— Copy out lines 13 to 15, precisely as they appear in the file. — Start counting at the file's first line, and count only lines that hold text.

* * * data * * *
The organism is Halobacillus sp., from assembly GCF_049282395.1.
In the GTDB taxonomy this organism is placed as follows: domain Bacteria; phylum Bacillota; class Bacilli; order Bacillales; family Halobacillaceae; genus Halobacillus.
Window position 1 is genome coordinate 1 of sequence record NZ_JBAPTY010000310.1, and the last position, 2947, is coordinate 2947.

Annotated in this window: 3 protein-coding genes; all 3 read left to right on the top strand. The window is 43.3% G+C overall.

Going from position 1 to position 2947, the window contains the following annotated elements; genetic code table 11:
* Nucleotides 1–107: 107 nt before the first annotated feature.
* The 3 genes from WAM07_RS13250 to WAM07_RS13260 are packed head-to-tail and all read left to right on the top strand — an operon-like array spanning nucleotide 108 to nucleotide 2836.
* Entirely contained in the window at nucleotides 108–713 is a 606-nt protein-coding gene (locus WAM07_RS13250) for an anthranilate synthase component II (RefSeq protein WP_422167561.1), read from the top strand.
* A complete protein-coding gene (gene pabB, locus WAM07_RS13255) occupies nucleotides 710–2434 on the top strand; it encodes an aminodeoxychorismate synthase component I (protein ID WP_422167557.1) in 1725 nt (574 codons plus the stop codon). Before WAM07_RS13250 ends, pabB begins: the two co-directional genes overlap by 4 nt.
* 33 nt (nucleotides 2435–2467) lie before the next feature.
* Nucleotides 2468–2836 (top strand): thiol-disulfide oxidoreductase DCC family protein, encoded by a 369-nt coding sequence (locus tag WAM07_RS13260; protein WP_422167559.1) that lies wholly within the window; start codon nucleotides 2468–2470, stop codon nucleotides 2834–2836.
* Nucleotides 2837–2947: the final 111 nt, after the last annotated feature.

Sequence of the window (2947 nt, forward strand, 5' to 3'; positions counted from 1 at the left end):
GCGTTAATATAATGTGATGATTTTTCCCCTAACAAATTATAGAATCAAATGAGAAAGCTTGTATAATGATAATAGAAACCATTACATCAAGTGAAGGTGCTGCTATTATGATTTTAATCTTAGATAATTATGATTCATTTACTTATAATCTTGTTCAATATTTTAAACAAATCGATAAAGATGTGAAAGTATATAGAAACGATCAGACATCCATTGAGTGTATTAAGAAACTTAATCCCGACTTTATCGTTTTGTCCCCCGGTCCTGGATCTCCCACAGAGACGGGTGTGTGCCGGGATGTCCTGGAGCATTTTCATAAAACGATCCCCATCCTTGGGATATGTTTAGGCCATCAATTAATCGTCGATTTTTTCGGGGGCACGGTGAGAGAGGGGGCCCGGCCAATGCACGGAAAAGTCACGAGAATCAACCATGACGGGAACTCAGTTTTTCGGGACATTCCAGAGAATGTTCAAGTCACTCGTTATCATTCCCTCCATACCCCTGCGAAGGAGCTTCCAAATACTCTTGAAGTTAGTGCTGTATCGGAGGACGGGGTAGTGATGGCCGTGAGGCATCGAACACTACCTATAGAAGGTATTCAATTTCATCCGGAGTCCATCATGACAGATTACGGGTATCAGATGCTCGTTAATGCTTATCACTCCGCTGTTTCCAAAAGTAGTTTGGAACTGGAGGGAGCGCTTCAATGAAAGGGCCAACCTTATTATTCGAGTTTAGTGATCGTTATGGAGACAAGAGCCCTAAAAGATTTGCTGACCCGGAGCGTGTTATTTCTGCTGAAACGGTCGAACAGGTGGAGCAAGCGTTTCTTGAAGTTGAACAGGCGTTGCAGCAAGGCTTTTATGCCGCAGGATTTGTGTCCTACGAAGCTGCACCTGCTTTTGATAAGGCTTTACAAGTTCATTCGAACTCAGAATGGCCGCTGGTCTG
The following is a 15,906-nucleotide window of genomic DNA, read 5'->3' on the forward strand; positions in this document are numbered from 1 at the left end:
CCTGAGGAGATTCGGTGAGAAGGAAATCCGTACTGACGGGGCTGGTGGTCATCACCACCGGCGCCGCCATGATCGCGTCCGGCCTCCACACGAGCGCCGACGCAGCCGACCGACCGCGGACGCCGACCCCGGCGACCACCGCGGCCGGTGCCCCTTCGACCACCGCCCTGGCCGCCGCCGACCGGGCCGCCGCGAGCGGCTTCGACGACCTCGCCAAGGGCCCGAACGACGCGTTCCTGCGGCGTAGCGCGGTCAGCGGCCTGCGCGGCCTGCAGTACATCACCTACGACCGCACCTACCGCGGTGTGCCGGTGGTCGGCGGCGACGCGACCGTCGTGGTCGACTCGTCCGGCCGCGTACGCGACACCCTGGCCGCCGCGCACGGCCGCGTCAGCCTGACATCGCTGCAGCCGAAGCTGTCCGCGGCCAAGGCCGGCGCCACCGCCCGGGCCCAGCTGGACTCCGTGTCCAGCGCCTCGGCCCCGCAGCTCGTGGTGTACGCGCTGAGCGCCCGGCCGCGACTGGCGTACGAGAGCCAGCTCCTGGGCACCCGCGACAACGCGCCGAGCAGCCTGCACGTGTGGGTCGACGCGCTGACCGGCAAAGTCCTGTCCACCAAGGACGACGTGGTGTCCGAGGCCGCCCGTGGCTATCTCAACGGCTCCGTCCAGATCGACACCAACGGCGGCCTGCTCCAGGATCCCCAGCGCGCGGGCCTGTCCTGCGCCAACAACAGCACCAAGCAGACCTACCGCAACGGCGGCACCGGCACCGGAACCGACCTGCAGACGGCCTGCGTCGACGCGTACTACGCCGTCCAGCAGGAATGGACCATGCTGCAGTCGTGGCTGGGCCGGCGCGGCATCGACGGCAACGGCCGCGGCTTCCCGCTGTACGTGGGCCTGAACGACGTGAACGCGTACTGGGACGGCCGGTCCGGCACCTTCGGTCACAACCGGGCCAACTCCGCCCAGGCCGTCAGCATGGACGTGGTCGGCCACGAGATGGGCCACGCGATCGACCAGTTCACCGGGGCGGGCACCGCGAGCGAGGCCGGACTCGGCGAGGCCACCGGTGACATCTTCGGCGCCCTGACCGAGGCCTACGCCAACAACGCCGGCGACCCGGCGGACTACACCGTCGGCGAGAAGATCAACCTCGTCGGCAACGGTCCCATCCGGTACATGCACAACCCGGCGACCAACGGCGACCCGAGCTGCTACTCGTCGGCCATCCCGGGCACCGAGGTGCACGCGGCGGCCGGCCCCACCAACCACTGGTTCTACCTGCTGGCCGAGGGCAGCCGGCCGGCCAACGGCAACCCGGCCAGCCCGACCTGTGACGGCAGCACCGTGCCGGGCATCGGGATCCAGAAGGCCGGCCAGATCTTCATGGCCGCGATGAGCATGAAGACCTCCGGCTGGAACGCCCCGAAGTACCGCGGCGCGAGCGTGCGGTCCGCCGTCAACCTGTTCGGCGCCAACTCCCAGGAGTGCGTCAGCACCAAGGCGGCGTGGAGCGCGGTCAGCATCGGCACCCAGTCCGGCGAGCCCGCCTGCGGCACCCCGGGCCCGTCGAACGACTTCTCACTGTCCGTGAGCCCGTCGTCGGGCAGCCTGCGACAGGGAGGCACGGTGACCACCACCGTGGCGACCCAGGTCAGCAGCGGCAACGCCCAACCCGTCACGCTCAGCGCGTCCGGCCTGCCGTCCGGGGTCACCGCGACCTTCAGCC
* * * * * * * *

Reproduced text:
Sequence of the window (2947 nt, forward strand, 5' to 3'; positions counted from 1 at the left end):
GCGTTAATATAATGTGATGATTTTTCCCCTAACAAATTATAGAATCAAATGAGAAAGCTTGTATAATGATAATAGAAACCATTACATCAAGTGAAGGTGCTGCTATTATGATTTTAATCTTAGATAATTATGATTCATTTACTTATAATCTTGTTCAATATTTTAAACAAATCGATAAAGATGTGAAAGTATATAGAAACGATCAGACATCCATTGAGTGTATTAAGAAACTTAATCCCGACTTTATCGTTTTGTCCCCCGGTCCTGGATCTCCCACAGAGACGGGTGTGTGCCGGGATGTCCTGGAGCATTTTCATAAAACGATCCCCATCCTTGGGATATGTTTAGGCCATCAATTAATCGTCGATTTTTTCGGGGGCACGGTGAGAGAGGGGGCCCGGCCAATGCACGGAAAAGTCACGAGAATCAACCATGACGGGAACTCAGTTTTTCGGGACATTCCAGAGAATGTTCAAGTCACTCGTTATCATTCCCTCCATACCCCTGCGAAGGAGCTTCCAAATACTCTTGAAGTTAGTGCTGTATCGGAGGACGGGGTAGTGATGGCCGTGAGGCATCGAACACTACCTATAGAAGGTATTCAATTTCATCCGGAGTCCATCATGACAGATTACGGGTATCAGATGCTCGTTAATGCTTATCACTCCGCTGTTTCCAAAAGTAGTTTGGAACTGGAGGGAGCGCTTCAATGAAAGGGCCAACCTTATTATTCGAGTTTAGTGATCGTTATGGAGACAAGAGCCCTAAAAGATTTGCTGACCCGGAGCGTGTTATTTCTGCTGAAACGGTCGAACAGGTGGAGCAAGCGTTTCTTGAAGTTGAACAGGCGTTGCAGCAAGGCTTTTATGCCGCAGGATTTGTGTCCTACGAAGCTGCACCTGCTTTTGATAAGGCTTTACAAGTTCATTCGAACTCAGAATGGCCGCTGGTCTG
The following is a 15,906-nucleotide window of genomic DNA, read 5'->3' on the forward strand; positions in this document are numbered from 1 at the left end: